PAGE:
- provide proof of birth or adoption
- we assess your claim and let you know the outcome
Managing your payment
Do your Centrelink, Medicare and Child Support business using self service options, including our Express Plus mobile apps, online accounts and phone self service.
If you do not tell us when your circumstances change, you may be doing the wrong thing.
For example, not telling us if:
- you return to work
- your child leaves your care
- you change your address
- your income changes
- your employment ends, or
- your care arrangements change
Doing the right thing is easy:
- tell us about any changes to your circumstances as soon as possible
- regularly check that your information is up to date through your myGov account
It is never too late to report a change. By telling us about any changes today, we can help make sure you receive the correct payment.
If you have received payments you are not eligible for, you may have to repay the amount. Having to repay a debt may be difficult but choosing not to tell us when your circumstances change could lead to far more serious consequences.
If you deliberately do not tell us when your circumstances change, you could be committing fraud. Read more about how to avoid committing fraud.
If you have submitted your claim and wish to change your Paid Parental Leave period start date, you may request to change it if your Paid Parental Leave period has not started.
If you have received advice from us that your claim has been assessed, you may request a change to your nominated start date online, by using the Paid Parental Leave Circumstances option, or by calling us on 136 150.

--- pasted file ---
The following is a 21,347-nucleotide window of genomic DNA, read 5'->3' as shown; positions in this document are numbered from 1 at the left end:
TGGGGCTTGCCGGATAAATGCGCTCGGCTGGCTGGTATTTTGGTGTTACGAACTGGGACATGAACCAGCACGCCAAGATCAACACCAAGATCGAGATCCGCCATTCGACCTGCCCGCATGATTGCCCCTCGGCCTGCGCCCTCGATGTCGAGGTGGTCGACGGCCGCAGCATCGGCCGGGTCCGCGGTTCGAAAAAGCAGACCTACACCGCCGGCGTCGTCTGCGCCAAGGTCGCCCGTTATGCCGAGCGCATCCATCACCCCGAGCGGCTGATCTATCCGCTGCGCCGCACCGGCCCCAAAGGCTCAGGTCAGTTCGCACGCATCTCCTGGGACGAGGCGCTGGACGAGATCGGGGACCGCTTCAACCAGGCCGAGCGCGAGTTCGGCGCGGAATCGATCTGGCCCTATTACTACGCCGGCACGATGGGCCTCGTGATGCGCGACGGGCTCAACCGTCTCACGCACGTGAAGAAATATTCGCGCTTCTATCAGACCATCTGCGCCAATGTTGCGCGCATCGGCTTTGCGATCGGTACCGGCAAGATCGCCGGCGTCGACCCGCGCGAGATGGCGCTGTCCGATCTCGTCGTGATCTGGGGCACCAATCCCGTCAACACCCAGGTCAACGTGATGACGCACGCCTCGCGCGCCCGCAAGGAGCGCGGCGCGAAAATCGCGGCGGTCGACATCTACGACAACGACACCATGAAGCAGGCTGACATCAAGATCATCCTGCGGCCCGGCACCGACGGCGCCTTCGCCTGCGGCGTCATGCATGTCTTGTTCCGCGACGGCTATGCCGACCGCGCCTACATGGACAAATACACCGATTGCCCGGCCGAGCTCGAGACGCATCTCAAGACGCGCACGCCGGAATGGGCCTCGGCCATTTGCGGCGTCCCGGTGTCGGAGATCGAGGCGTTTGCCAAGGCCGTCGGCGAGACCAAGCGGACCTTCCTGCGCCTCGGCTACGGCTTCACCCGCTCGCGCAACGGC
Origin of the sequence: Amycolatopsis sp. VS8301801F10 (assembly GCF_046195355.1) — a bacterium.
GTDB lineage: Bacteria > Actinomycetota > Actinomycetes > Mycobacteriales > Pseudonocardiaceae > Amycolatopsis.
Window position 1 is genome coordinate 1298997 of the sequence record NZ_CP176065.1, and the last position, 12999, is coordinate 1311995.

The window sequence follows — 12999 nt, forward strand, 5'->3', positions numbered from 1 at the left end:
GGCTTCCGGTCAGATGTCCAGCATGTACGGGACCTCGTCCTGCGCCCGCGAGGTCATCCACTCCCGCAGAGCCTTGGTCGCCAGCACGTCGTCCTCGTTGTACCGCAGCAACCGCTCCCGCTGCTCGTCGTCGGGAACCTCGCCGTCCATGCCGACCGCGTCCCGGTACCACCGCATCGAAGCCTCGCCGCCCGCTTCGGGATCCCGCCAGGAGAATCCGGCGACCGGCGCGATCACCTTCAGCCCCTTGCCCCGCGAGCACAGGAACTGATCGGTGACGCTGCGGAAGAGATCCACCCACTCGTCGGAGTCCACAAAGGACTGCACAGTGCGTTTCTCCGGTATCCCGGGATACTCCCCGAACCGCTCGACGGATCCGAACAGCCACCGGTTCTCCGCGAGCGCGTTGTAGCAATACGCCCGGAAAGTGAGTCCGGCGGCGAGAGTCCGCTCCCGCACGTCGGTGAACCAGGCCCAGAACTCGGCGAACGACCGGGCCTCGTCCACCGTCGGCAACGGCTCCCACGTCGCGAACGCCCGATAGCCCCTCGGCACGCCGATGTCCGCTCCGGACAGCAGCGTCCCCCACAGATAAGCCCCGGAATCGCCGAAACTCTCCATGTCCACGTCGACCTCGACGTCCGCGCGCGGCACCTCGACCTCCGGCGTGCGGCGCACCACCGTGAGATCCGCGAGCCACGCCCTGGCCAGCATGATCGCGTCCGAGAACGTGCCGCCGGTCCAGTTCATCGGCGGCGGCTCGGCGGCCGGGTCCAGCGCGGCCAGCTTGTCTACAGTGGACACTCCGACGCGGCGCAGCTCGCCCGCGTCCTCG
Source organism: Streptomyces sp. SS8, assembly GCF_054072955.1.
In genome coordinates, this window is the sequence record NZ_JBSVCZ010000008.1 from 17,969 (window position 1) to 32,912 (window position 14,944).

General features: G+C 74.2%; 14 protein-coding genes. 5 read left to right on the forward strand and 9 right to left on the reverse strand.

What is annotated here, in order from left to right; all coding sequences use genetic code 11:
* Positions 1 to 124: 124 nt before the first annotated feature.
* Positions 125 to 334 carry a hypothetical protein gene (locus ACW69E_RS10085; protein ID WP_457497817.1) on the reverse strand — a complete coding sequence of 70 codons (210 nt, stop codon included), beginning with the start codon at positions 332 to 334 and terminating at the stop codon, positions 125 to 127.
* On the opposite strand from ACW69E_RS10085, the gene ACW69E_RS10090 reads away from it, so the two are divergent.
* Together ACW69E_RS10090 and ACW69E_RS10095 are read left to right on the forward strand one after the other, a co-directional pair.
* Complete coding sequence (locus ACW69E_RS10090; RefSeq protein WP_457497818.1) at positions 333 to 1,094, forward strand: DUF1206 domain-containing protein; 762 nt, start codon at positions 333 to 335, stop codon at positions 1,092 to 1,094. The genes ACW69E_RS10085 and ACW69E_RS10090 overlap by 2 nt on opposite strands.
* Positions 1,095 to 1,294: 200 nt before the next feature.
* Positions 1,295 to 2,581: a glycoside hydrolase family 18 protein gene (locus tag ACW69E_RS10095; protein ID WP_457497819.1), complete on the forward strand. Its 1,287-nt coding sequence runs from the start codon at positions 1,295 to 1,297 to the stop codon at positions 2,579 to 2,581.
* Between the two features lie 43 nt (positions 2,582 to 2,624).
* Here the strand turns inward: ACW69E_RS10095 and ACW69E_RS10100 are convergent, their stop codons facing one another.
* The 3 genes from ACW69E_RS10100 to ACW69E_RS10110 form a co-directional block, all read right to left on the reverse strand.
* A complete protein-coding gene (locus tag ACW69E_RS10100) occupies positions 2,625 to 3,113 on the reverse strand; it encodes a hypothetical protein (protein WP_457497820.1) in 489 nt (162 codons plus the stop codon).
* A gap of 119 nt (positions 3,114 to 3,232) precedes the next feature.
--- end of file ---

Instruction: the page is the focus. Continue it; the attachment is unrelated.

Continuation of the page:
If your claim has not yet been assessed, please call us on 136 150.
To receive Parental Leave Pay, you must be on leave or not working from when you become your child's primary carer until the end of your Paid Parental Leave period.
If you return to work before the end of your Paid Parental Leave period, your Parental Leave Pay will stop. If you do decide to return to work early, the unused part of your Parental Leave Pay may be transferred to your partner if he or she meets the eligibility criteria and makes a claim for your unused Parental Leave Pay.
In the case of stillbirth or infant death, you may return to work before the end of your Paid Parental Leave period and continue to receive Parental Leave Pay.
If you decide to return to work before the end of your Paid Parental Leave period, you must tell us.
We will see you as having returned to work if you:
- participate in paid work, other than under the Keeping in Touch provisions, or
- perform more than 10 Keeping in Touch days
Under the Paid Parental Leave scheme you have the option, if you and your employer agree on it, to keep in touch with your workplace without losing your Parental Leave Pay.
If you receive a Parental Leave Pay overpayment, you will have to repay the money.
To get your payment while outside Australia you must continue to meet the qualification rules for Parental Leave Pay.
There is support available to help you manage your money if you have overdrawn your bank, building society or credit union account.
The Fair Work Ombudsman employee checklist can help make sure you have followed all the required steps you need to when requesting parental leave from your employer.
Select the options that describe your circumstances then explore a suggested list of possible Centrelink and Medicare payments and services online.
Select your state and topics of interest to find links to government and community organisation support.